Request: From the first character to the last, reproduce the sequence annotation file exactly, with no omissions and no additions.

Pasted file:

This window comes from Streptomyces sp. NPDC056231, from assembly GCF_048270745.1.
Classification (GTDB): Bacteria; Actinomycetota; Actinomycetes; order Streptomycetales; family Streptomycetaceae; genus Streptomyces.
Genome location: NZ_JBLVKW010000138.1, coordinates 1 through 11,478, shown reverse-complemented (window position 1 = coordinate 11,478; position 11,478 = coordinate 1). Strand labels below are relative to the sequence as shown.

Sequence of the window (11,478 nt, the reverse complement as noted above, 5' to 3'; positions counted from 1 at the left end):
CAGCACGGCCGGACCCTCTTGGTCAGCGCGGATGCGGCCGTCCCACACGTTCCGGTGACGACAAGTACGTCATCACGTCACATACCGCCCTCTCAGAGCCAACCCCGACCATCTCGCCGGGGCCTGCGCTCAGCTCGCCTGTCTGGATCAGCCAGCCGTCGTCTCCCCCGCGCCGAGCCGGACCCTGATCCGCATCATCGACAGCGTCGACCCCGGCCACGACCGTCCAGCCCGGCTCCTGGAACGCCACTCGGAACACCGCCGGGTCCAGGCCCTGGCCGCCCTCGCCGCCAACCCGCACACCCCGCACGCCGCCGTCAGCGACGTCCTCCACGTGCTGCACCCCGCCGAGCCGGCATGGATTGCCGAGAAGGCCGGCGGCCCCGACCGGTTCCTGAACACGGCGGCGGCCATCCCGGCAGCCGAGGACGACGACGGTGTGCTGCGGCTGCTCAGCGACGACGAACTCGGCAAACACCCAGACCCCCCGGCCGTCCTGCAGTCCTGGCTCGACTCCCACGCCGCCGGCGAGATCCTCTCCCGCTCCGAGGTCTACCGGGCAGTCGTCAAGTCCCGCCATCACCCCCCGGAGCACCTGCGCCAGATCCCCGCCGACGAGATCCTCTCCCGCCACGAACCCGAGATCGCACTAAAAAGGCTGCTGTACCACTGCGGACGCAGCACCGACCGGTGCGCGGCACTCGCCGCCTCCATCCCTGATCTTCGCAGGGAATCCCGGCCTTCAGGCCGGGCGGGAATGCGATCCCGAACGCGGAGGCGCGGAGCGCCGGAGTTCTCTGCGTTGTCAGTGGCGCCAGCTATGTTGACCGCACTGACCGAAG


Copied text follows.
This window comes from Streptomyces sp. NPDC056231, from assembly GCF_048270745.1.
Classification (GTDB): Bacteria; Actinomycetota; Actinomycetes; order Streptomycetales; family Streptomycetaceae; genus Streptomyces.
Genome location: NZ_JBLVKW010000138.1, coordinates 1 through 11,478, shown reverse-complemented (window position 1 = coordinate 11,478; position 11,478 = coordinate 1). Strand labels below are relative to the sequence as shown.

Sequence of the window (11,478 nt, the reverse complement as noted above, 5' to 3'; positions counted from 1 at the left end):
CAGCACGGCCGGACCCTCTTGGTCAGCGCGGATGCGGCCGTCCCACACGTTCCGGTGACGACAAGTACGTCATCACGTCACATACCGCCCTCTCAGAGCCAACCCCGACCATCTCGCCGGGGCCTGCGCTCAGCTCGCCTGTCTGGATCAGCCAGCCGTCGTCTCCCCCGCGCCGAGCCGGACCCTGATCCGCATCATCGACAGCGTCGACCCCGGCCACGACCGTCCAGCCCGGCTCCTGGAACGCCACTCGGAACACCGCCGGGTCCAGGCCCTGGCCGCCCTCGCCGCCAACCCGCACACCCCGCACGCCGCCGTCAGCGACGTCCTCCACGTGCTGCACCCCGCCGAGCCGGCATGGATTGCCGAGAAGGCCGGCGGCCCCGACCGGTTCCTGAACACGGCGGCGGCCATCCCGGCAGCCGAGGACGACGACGGTGTGCTGCGGCTGCTCAGCGACGACGAACTCGGCAAACACCCAGACCCCCCGGCCGTCCTGCAGTCCTGGCTCGACTCCCACGCCGCCGGCGAGATCCTCTCCCGCTCCGAGGTCTACCGGGCAGTCGTCAAGTCCCGCCATCACCCCCCGGAGCACCTGCGCCAGATCCCCGCCGACGAGATCCTCTCCCGCCACGAACCCGAGATCGCACTAAAAAGGCTGCTGTACCACTGCGGACGCAGCACCGACCGGTGCGCGGCACTCGCCGCCTCCATCCCTGATCTTCGCAGGGAATCCCGGCCTTCAGGCCGGGCGGGAATGCGATCCCGAACGCGGAGGCGCGGAGCGCCGGAGTTCTCTGCGTTGTCAGTGGCGCCAGCTATGTTGACCGCACTGACCGAAG